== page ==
The astute reader (in the generic sense meaning viewer, hearer, &c, depending on the type of text one is discussing ("text" in Reader-Response Theory (as in all modern criticism) refers to any work in any genre in any medium)) may be forgiven his1 wonderment at reading a prolegomenon to a work of new media art... Indeed, the present authors believe that this prolegomenon is, in fact, the first ever prolegomenon to a work of net art. You, if we may be permitted to address the reader in this informal manner, are therefore witness to an évènement in the history of computer art, comparable to that experienced by the putative2 first reader of Gutenberg's first book printed with movable type.
It is fitting, at this juncture in our discussion, to glance over, however briefly, the history of the prolegomenon. Our comprehensive and thorough research reveals that Luther established the basic characteristics of the prolegomenon while engaged in prolonged and ultimately fruitless efforts on the seat of ease. Thus began the tradition, in which we humbly place ourselves, of erudite and extended prolegomena to all manner of works, especially those of a theological or a philosophical vein emanating from the Germanic school. It is within this context that we offer this modest prolegomenon, to you, our dearest reader.
Having thus prefaced our prolegomenon, we refer the interested reader to the full text3 of the historical précis.
The video entitled, "Epiphany of the Old Woman and her Banana Peel" is predicated upon certain cultural prerequisites, viz. the notion that banana peels, by custom, are not usually stored in bureaux, especially not within drawers whose more customary holdings include undergarments, particularly those manufacured by Fruit-of-the-Loom or Hanes. The reader (of this video) who is unfamiliar with these cultural mores will, alas, be denied the full catharsis provided by this small tragic play.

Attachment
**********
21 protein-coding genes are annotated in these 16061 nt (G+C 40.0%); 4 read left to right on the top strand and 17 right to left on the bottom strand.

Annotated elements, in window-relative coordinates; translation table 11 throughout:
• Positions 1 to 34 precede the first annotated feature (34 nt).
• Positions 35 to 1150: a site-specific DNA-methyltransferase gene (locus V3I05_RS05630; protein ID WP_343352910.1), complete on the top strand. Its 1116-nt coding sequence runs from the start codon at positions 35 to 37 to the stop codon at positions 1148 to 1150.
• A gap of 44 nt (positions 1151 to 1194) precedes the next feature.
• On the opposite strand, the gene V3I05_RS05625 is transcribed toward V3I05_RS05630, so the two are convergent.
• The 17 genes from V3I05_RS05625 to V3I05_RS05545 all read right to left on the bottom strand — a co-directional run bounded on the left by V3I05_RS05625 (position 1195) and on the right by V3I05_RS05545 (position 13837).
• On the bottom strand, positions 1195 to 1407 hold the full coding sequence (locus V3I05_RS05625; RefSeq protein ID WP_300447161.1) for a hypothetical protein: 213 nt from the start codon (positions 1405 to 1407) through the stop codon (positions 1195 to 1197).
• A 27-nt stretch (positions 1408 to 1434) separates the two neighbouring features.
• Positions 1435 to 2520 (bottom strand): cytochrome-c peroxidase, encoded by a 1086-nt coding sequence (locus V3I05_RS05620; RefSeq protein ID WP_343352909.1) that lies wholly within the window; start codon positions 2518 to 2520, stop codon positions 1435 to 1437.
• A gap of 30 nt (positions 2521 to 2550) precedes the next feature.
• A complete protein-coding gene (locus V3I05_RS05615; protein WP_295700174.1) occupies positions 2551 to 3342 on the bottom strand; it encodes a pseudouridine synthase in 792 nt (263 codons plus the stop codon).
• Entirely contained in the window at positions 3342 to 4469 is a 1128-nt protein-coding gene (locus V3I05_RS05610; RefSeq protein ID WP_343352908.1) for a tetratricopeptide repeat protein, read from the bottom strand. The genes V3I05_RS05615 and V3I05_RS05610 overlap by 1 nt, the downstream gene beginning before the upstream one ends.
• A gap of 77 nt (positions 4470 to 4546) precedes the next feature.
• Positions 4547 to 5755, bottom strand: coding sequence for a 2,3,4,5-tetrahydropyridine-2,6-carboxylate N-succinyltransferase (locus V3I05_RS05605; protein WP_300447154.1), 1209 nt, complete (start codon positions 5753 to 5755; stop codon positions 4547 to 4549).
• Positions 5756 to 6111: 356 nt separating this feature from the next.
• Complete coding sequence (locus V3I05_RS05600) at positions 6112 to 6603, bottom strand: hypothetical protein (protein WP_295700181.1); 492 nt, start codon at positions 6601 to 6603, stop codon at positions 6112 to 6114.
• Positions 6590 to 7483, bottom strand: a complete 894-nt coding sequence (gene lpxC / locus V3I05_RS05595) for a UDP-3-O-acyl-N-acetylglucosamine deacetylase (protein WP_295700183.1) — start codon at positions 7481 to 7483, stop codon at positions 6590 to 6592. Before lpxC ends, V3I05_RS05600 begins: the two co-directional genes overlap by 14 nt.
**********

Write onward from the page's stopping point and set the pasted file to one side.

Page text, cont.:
Indeed, the fate of our protagonist, who is so dismissively called, "the old woman" in the video, is hinted at by this demeaning epithet. That she is about to contract a banana-borne illness which will lead to her early demise after a prolonged disease course, and that her bereft widower will erect upon her grave a stone engraved with the form of a banana, is immaterial;Il n'y a pas de hors-texte. Said widower's fate, also, hors-texte, is not even hinted at in the present work. However, we feel comfortable in surmising that he will lead a long and happy life of disposing of any future banana peels, should he retain an appetite for bananas subsequent to the unfortunate loss in which that fruit was implicated, willy-nilly, throughout the house and grounds, the meaning of his wife's final act thus having been lost upon him. To whit: banana peels are to be disposed of in the garbage can under the kitchen sink. No other receptacle or location is to be employed as the final resting place for banana peels.
1 The pronoun, "his," is intended to refer to all manner of man, including women and other assorted perverts.
2 "Putative" is appropriate here as we have malheureusement failed to demonstrate the existence of a single first reader of Gutenberg's first Bible, or to rule out the case in which the Bible was first read by a nubile young maiden and her paramour, whilst seated upon a bench beneath a linden tree. Were this the case, it would explain the etymology of Berlin's Unter-den-Linden Strasse.
3 Niss, Millie E. (2002). Unpublished conversationa with Martha L. Deed, Ph.D.b
a Transcript may be obtained, subject to the usual delays, by FOIA petition to the Federal Bureau of Investigations's file on Niss (see the section pertaining to the listening device behind the original Picasso drawing in her bedroom.)
b Boston University, 1969. Thesis topic unrelated to the present inquiry.